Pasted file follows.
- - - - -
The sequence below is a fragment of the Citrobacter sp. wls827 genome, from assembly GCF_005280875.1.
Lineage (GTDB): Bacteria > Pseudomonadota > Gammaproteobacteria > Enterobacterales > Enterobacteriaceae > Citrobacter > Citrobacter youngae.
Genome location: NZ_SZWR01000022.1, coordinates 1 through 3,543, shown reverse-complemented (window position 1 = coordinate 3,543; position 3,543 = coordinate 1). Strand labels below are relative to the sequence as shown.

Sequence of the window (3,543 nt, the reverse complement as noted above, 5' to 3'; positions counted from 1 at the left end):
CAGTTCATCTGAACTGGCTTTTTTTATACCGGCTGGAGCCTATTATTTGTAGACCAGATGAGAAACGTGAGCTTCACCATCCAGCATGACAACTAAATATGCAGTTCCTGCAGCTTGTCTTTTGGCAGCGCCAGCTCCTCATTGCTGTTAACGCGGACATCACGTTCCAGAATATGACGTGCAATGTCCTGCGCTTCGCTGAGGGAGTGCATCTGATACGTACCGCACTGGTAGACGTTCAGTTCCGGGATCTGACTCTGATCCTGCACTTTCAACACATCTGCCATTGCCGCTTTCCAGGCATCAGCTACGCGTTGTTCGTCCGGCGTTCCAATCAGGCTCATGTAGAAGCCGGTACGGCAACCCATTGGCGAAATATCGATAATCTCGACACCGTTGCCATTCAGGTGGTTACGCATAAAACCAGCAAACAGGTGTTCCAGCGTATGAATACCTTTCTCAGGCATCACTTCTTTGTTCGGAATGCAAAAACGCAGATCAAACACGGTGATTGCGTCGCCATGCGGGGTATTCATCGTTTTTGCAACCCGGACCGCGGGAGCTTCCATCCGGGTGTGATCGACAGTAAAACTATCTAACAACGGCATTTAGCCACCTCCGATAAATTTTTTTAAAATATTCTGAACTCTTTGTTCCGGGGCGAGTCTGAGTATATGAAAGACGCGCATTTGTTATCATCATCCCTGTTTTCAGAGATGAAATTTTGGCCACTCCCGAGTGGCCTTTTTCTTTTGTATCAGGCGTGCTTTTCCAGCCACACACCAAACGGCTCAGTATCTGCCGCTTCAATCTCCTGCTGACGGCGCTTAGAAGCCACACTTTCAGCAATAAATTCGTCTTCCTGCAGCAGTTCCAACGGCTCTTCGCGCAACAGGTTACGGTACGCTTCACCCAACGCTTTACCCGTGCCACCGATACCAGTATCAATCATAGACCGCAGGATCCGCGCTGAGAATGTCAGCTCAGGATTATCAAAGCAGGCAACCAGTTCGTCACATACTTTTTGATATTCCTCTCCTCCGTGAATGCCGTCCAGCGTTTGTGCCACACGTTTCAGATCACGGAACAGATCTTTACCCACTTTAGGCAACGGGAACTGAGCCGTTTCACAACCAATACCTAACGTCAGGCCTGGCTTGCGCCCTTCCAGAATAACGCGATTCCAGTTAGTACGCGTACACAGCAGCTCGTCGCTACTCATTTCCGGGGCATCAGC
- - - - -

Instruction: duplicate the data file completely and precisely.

The sequence below is a fragment of the Citrobacter sp. wls827 genome, from assembly GCF_005280875.1.
Lineage (GTDB): Bacteria > Pseudomonadota > Gammaproteobacteria > Enterobacterales > Enterobacteriaceae > Citrobacter > Citrobacter youngae.
Genome location: NZ_SZWR01000022.1, coordinates 1 through 3,543, shown reverse-complemented (window position 1 = coordinate 3,543; position 3,543 = coordinate 1). Strand labels below are relative to the sequence as shown.

Sequence of the window (3,543 nt, the reverse complement as noted above, 5' to 3'; positions counted from 1 at the left end):
CAGTTCATCTGAACTGGCTTTTTTTATACCGGCTGGAGCCTATTATTTGTAGACCAGATGAGAAACGTGAGCTTCACCATCCAGCATGACAACTAAATATGCAGTTCCTGCAGCTTGTCTTTTGGCAGCGCCAGCTCCTCATTGCTGTTAACGCGGACATCACGTTCCAGAATATGACGTGCAATGTCCTGCGCTTCGCTGAGGGAGTGCATCTGATACGTACCGCACTGGTAGACGTTCAGTTCCGGGATCTGACTCTGATCCTGCACTTTCAACACATCTGCCATTGCCGCTTTCCAGGCATCAGCTACGCGTTGTTCGTCCGGCGTTCCAATCAGGCTCATGTAGAAGCCGGTACGGCAACCCATTGGCGAAATATCGATAATCTCGACACCGTTGCCATTCAGGTGGTTACGCATAAAACCAGCAAACAGGTGTTCCAGCGTATGAATACCTTTCTCAGGCATCACTTCTTTGTTCGGAATGCAAAAACGCAGATCAAACACGGTGATTGCGTCGCCATGCGGGGTATTCATCGTTTTTGCAACCCGGACCGCGGGAGCTTCCATCCGGGTGTGATCGACAGTAAAACTATCTAACAACGGCATTTAGCCACCTCCGATAAATTTTTTTAAAATATTCTGAACTCTTTGTTCCGGGGCGAGTCTGAGTATATGAAAGACGCGCATTTGTTATCATCATCCCTGTTTTCAGAGATGAAATTTTGGCCACTCCCGAGTGGCCTTTTTCTTTTGTATCAGGCGTGCTTTTCCAGCCACACACCAAACGGCTCAGTATCTGCCGCTTCAATCTCCTGCTGACGGCGCTTAGAAGCCACACTTTCAGCAATAAATTCGTCTTCCTGCAGCAGTTCCAACGGCTCTTCGCGCAACAGGTTACGGTACGCTTCACCCAACGCTTTACCCGTGCCACCGATACCAGTATCAATCATAGACCGCAGGATCCGCGCTGAGAATGTCAGCTCAGGATTATCAAAGCAGGCAACCAGTTCGTCACATACTTTTTGATATTCCTCTCCTCCGTGAATGCCGTCCAGCGTTTGTGCCACACGTTTCAGATCACGGAACAGATCTTTACCCACTTTAGGCAACGGGAACTGAGCCGTTTCACAACCAATACCTAACGTCAGGCCTGGCTTGCGCCCTTCCAGAATAACGCGATTCCAGTTAGTACGCGTACACAGCAGCTCGTCGCTACTCATTTCCGGGGCATCAGC